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Biological Diversity Management


Malaysia's location in the humid tropics provides a favourable climate to support rich and diverse life forms, from the microscopic organisms such as bacteria and plankton to macroscopic species such as fish, birds and mammals.

Among the terrestrial ecosystems, forests are the major repository of biological diversity. Over 90 percent of terrestrial species in Malaysia occur within natural forests. In comparison, agricultural land, which supports a number of flora and fauna with commercial values, is characterised by low species diversity.

Aquatic ecosystems include both freshwater and marine environments. Coral reefs and coastal mangroves have been identified as very important in terms of biological diversity. These are habitats which support diverse forms of life and are very productive.

Development activities in the various economic sectors have profound impacts on biological diversity. To minimize such adverse impacts and to promote the conservation of biological diversity and the sustainable development of its components, it is essential that such considerations are incorporated into development plans at the planning stage itself. Biological diversity considerations should be addressed as an important component in policy documents to ensure effective coordination and integration. The development plans concerned are the Five-year Development Plans and the Second Outline Perspective Plan (1991-2000) which embodies the New Development Policy.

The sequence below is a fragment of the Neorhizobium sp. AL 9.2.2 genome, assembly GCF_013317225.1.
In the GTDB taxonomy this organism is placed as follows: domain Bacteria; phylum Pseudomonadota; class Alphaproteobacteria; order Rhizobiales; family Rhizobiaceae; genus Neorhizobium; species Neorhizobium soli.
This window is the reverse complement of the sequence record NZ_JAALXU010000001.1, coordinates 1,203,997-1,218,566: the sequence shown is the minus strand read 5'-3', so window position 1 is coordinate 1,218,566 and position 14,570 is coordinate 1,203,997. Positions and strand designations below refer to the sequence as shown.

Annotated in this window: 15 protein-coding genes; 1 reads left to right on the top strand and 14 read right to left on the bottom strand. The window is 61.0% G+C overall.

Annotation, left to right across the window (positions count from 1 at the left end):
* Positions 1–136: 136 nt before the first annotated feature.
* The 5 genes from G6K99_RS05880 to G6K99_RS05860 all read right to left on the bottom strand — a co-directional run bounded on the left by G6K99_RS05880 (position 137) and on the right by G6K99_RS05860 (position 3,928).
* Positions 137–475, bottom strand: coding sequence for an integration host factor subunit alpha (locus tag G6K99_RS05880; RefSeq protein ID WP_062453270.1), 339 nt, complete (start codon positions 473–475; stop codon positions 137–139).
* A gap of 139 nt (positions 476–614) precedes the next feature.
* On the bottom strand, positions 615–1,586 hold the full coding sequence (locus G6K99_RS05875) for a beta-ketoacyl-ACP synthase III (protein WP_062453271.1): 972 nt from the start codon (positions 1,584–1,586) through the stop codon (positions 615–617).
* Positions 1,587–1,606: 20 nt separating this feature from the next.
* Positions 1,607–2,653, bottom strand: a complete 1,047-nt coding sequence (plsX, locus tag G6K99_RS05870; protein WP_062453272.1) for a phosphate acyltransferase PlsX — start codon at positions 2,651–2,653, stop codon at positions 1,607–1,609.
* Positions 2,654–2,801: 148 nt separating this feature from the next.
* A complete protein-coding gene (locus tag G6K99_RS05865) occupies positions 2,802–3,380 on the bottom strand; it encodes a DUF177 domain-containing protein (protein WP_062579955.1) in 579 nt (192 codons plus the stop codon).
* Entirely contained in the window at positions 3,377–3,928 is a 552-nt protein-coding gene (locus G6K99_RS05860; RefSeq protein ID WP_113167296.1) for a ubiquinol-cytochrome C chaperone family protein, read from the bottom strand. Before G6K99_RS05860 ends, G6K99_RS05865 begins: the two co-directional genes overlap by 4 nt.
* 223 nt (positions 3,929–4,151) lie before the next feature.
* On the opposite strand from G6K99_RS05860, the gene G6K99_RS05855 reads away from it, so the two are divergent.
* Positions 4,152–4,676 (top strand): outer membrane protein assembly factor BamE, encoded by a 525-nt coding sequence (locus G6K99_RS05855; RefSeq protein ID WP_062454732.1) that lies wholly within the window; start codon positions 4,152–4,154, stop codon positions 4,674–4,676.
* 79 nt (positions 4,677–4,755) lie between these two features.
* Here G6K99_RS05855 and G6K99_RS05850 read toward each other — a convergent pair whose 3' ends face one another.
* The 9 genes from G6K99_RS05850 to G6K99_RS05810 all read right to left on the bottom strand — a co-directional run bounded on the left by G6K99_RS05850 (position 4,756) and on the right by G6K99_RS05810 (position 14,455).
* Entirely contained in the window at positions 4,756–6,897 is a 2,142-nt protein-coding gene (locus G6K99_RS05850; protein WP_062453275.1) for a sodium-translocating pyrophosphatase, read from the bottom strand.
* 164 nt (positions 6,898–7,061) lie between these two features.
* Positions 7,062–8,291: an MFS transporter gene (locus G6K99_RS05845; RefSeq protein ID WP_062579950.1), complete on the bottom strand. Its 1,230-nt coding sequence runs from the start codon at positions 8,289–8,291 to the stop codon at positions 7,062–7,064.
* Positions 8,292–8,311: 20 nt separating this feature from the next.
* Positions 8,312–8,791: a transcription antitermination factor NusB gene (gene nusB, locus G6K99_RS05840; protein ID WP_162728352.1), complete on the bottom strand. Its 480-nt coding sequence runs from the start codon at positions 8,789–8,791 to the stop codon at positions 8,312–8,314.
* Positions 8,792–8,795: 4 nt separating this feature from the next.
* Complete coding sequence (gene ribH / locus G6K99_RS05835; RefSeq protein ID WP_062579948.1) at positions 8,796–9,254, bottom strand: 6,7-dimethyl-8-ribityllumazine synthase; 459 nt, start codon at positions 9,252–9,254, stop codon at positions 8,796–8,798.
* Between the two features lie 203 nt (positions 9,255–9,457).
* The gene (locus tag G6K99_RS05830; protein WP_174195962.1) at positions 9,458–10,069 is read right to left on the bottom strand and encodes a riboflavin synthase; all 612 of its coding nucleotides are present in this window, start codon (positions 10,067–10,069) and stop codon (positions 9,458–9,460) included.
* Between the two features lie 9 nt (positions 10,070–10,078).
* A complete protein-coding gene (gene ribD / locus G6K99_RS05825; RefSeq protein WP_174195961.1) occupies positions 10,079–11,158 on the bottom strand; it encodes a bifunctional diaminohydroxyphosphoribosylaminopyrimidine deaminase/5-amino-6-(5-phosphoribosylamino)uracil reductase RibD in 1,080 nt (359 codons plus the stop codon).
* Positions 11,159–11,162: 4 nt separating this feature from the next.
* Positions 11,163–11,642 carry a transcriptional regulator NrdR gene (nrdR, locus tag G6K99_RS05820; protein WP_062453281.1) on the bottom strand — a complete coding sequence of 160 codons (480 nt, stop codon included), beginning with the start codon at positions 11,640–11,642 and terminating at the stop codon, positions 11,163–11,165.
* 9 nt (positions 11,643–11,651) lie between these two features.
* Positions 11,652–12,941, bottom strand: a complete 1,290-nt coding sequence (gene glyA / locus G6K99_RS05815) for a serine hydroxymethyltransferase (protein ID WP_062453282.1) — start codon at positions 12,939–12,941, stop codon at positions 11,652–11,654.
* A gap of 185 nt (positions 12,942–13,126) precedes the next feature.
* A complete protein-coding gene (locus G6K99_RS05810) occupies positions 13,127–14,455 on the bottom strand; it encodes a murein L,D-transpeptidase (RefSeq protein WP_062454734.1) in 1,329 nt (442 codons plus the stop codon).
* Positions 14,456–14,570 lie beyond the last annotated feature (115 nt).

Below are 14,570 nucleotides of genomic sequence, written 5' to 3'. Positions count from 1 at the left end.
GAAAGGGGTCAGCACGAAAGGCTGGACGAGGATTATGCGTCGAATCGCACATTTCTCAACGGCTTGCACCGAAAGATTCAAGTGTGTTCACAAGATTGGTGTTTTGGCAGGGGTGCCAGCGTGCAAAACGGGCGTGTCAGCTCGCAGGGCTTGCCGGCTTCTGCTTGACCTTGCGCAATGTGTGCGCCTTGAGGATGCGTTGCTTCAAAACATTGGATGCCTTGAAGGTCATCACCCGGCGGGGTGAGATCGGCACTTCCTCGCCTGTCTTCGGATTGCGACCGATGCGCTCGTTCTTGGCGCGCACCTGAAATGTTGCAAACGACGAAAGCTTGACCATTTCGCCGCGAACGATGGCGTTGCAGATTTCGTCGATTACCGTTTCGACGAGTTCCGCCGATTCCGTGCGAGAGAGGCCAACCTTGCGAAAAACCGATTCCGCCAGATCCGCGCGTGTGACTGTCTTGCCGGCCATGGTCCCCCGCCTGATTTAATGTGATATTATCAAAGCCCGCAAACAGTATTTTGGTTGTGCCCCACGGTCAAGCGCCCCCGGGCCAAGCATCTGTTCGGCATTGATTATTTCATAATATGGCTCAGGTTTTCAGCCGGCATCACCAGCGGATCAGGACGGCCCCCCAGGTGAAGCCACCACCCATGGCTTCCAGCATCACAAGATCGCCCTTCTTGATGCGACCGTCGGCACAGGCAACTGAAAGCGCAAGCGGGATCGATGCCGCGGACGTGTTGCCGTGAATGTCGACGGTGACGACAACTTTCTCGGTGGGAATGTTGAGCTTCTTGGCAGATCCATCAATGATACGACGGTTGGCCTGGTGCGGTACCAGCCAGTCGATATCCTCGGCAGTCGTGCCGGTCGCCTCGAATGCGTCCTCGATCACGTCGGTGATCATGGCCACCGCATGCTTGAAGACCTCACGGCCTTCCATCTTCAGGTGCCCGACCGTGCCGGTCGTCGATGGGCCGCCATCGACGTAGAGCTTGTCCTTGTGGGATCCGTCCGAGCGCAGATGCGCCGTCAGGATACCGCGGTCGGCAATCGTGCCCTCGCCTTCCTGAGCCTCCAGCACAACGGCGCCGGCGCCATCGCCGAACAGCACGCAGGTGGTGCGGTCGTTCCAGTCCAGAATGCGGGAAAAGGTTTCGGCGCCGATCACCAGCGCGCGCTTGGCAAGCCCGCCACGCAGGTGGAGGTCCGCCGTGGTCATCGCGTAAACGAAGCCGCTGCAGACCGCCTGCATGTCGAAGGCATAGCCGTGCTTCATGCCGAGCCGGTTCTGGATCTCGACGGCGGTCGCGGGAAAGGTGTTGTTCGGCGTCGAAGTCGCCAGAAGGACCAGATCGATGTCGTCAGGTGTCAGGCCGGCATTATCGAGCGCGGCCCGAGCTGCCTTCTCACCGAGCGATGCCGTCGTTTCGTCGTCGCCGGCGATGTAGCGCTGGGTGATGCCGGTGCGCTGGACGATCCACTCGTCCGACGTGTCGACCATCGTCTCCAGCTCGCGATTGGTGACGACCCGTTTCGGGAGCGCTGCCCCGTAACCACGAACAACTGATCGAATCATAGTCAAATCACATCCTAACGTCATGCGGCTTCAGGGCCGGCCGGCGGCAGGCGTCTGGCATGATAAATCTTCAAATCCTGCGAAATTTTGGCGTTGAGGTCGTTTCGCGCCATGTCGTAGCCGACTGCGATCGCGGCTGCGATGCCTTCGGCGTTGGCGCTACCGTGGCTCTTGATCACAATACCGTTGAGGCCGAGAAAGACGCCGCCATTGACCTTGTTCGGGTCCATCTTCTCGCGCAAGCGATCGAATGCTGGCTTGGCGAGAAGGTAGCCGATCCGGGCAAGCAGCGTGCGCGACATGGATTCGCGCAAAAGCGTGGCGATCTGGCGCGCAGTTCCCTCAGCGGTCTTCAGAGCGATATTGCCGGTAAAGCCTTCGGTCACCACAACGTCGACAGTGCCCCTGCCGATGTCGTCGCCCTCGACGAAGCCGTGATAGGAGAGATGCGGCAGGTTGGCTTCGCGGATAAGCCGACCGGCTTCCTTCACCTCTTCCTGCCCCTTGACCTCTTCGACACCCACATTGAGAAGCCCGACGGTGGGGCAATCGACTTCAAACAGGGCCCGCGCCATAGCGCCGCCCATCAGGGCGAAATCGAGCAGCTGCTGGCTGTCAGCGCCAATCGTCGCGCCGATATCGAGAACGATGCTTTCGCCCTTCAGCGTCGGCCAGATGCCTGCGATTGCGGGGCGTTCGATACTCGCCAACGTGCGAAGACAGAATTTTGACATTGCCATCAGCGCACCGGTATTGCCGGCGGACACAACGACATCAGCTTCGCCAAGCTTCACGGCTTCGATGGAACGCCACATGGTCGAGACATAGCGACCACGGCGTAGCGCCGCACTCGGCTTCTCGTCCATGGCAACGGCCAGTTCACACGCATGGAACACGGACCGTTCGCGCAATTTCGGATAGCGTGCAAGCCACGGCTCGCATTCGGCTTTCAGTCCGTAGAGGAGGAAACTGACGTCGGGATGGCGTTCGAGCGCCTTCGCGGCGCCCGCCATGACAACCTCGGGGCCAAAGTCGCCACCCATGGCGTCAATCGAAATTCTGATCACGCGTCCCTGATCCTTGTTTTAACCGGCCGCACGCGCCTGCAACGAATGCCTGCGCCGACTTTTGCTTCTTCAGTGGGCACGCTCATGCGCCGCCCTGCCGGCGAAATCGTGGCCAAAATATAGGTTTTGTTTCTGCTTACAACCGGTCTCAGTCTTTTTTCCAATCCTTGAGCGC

The Legislative Framework

There is no single comprehensive legislation in Malaysia which relates to biological diversity conservation and management as a whole. Much of the legislation is sector-based, for instance, the Fisheries Act 1985 deals mainly with the conservation and management of fisheries resources, the Protection of Wild Life Act 1972 deals with the protection of wildlife, and the National Forestry Act 1984 deals with the management and utilization of forests alone. Some were legislated without specific consideration given to the issue of conservation and management of biological diversity as a whole. The legislation is also inadequate in that species endangered due to habitat destruction are not protected by way of a national law for endangered species.

The most distinct feature of the legislative framework relating to biological diversity is that under the Federal Constitution, the authority to legislate for matters relevant to biological diversity does not fall under one single authority. Although some responsibilities in respect of issues related to biological diversity conservation and management are shared between the Federal and State authorities, some others do fall under the responsibility of one authority alone, be it the Federal or State authority. This is specified by the Federal Constitution, under the Federal, Concurrent and State List of the Ninth Schedule. Thus there are some matters, for example, protection of wild animals and wild birds, and National Parks, which fall under the legislative authority of both the Federal and State Governments, in accordance with the Concurrent List of the Ninth Schedule, however, there are also some matters which fall under the legislative authority of the State alone, for example forest and agriculture. Furthermore, in respect of Sabah and Sarawak, the Concurrent and State Lists are modified.